Concede the heat of noon in summer camps. The quarters wavering in bottled heat, cots lined up in the big dark rooms that are pitch black if you walk in out of the sun. Black, quiet, empty, and the screen door banging shut three times behind you. Allowed in alone only if you are faint. Perhaps the heat has come over you, settled in from above and sucked your insides until you must lie down to sleep in the empty cabin while the rest are at hiking or canoes or archery. Now you lie there sleeping and the room is heavy and warm, but cooler than noon, the rough wooden walls exuding shade. The cots are precisely mute. Identical and different in olive green blankets, each pulled tight and tucked. In your mind, you see the bodies lying there, each in its own future. You are frightened because it is you here with the future. And they are scattered along Mud River walk, obscured by dense leaves, their occasional cries no louder than the sounds of the invisible birds. Or they are standing in line before bright targets stretched across baled hay. They are holding taut straight out, pulling back on the strings with all their strength.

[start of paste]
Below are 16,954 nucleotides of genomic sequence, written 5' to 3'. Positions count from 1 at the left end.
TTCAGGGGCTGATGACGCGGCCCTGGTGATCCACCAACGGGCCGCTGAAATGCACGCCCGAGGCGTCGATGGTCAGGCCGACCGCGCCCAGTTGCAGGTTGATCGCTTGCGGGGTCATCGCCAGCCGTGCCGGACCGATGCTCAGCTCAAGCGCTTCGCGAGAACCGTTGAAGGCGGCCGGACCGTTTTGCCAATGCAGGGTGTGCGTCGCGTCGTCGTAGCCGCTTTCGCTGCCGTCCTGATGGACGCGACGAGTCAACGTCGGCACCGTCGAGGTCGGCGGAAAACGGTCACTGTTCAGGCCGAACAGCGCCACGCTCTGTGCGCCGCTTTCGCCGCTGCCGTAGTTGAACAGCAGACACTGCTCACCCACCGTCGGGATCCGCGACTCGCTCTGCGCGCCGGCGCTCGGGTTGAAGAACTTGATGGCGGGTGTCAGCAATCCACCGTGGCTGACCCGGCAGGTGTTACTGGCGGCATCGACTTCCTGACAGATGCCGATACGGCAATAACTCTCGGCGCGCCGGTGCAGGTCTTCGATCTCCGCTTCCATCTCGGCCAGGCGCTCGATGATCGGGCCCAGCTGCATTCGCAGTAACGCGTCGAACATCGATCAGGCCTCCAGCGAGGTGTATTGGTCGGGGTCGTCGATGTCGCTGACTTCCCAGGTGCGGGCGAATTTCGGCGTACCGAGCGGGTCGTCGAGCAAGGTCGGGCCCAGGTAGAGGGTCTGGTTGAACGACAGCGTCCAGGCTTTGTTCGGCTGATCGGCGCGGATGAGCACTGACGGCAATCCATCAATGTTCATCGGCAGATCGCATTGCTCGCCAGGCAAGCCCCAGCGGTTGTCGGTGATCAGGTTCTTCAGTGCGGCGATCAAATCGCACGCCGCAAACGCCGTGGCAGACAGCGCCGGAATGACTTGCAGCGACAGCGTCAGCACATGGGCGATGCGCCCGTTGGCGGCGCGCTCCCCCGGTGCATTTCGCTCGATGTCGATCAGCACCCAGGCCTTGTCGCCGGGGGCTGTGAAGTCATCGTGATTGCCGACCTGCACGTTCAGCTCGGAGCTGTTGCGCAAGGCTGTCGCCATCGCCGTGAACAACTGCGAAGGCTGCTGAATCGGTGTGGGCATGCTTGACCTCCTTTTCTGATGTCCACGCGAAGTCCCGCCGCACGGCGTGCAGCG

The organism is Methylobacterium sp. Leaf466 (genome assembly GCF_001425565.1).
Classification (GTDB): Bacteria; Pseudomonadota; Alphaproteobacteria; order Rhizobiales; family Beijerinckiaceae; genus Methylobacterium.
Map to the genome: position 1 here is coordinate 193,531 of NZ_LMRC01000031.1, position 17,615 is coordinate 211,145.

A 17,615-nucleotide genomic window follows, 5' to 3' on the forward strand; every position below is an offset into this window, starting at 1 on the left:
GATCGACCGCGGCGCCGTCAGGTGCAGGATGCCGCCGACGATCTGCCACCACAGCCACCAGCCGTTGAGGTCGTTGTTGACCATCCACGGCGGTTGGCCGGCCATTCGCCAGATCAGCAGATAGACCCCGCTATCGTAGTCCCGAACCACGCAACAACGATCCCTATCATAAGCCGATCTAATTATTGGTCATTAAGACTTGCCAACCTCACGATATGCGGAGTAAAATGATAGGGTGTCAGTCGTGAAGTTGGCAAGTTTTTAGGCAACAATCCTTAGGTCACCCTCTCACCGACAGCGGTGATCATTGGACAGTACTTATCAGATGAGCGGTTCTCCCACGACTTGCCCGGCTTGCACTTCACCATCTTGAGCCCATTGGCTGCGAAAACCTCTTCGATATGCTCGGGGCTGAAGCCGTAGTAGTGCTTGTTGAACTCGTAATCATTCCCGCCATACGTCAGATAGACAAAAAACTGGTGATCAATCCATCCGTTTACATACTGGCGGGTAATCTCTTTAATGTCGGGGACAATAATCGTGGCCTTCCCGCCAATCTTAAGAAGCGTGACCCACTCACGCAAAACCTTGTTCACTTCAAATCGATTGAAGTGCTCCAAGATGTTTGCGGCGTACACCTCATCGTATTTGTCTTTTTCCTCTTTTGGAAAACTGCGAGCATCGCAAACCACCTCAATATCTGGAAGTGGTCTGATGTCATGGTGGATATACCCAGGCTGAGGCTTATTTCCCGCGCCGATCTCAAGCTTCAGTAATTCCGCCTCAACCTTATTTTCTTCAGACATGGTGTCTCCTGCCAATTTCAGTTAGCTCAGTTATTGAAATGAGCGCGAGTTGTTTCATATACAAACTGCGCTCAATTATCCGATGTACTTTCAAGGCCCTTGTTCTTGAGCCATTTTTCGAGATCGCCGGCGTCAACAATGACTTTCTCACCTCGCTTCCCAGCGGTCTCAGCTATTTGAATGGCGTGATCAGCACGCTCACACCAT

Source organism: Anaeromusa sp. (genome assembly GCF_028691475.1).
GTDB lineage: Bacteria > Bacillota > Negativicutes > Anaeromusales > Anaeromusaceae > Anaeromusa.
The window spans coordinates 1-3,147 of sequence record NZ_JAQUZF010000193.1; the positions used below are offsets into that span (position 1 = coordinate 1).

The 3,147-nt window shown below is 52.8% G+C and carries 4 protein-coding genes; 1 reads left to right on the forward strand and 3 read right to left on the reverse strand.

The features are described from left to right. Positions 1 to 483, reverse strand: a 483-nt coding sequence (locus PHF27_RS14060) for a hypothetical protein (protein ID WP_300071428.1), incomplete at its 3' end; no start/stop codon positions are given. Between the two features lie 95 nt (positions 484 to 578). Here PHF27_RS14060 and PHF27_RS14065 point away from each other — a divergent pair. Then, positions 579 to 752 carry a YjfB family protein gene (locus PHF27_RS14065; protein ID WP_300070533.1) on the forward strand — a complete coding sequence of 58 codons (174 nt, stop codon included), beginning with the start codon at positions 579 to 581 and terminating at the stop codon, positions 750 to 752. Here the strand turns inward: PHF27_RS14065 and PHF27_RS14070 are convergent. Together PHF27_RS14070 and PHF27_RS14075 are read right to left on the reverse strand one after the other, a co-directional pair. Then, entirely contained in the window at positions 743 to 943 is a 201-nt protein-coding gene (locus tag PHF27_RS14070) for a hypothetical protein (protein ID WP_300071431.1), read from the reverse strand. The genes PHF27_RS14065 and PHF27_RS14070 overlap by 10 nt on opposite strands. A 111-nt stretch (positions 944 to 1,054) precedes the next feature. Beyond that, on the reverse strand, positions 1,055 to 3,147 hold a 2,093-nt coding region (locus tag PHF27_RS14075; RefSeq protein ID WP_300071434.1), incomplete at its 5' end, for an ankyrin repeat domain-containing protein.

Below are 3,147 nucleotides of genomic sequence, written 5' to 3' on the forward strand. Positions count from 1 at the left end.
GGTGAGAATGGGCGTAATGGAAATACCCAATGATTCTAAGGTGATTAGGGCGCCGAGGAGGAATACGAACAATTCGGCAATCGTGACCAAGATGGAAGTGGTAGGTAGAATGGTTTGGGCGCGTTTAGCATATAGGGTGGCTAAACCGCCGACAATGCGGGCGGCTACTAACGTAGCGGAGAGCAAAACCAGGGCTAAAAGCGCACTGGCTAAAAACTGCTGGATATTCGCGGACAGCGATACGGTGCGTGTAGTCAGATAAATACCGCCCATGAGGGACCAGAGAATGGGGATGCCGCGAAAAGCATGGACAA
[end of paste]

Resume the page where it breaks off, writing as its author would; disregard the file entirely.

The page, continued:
In Summer Camps
40 Years of Granta
From the editor’s desk
Correspondence from our archive, from Kazuo Ishiguro, Kingsley Amis, Doris Lessing, Martha Gellhorn and more.
How to Write About Africa
The late Binyavanga Wainaina's iconic satire is one of Granta's best-loved essays.
Angela Carter is best known for her adaptations of fairy tales, and ‘Cousins’ is one in her quartet of wolf stories.
The Roads of London
Nobel Prize-winning Doris Lessing on her life, lovers and landlords in 1950s London.
Dreams for Hire
Nobel Prize-winning Gabriel García Márquez’s encounters with a clairvoyant in Vienna, Barcelona and Havana.
‘She was sliding down on the seat under him and it was like the soundtrack at the drive-in – a surface closed over her.’
Termite’s Birthday, 1959
‘It's like by the time he was born there was too much to know.’